Last year, that rose a further 22% to a jaw-dropping $836.5 billion (bigger than the GDP of Nigeria, Africa’s largest economy!) but its share of the global $1.26 trillion mobile money value fell to 66.4%.
Per GSMA’s 2023 State of the Industry Report, mobile money is growing faster in sub-Saharan Africa than in other regions except for the Middle East & North Africa.
However, it’s not just about the numbers
Perhaps its greatest achievement, mobile money has brought financial inclusion to millions of Africans who were previously excluded from the formal economy.
Data from the World Bank shows that around 45% of people living in Sub-Saharan don’t have access to a bank account. But mobile phones are widespread across the continent and are helping to bridge the financial gap.
As of 2022, Sub-Saharan Africa had up to 763 million registered mobile money accounts, more than double the figures in the next closest region, and more Africans now enjoy access to a whole range of financial services that were previously out of reach.
The innovative service has empowered women entrepreneurs, allowing them to take charge of their finances and contribute to their families’ well-being; facilitated access to education and healthcare; paved the way for exciting innovations such as mobile banking apps and digital wallets.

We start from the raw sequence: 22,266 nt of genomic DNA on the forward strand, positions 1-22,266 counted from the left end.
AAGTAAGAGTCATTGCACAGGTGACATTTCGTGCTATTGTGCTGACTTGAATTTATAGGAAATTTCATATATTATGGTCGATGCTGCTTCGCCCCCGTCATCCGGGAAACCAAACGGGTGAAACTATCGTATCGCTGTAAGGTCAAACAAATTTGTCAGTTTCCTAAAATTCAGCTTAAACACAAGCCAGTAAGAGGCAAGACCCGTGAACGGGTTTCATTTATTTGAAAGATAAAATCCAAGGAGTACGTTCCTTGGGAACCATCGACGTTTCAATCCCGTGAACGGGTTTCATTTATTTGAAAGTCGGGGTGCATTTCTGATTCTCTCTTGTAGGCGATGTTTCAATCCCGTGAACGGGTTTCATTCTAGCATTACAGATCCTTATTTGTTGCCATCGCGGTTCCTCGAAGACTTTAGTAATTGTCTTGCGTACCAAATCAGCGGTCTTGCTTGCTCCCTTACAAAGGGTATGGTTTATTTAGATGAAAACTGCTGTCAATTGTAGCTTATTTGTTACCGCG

Beyond money transfers…
Mobile money services in Africa have also quickly evolved beyond simple person-to-person money transfers and cash in-cash out.
Providers have continually expanded their services, introducing innovative features to meet the diverse needs of their users.
For instance, mobile micro-loans and savings accounts empower individuals to access credit and save money, fostering entrepreneurship.
In Kenya, M-Shwari allows users to save money and access micro-loans directly from their mobile wallets, creating opportunities for entrepreneurs and small business owners.
Partnerships between mobile money providers and other companies have expanded the range of services available, with users now able to pay their electricity and water bills via mobile money and purchase airtime from network operators.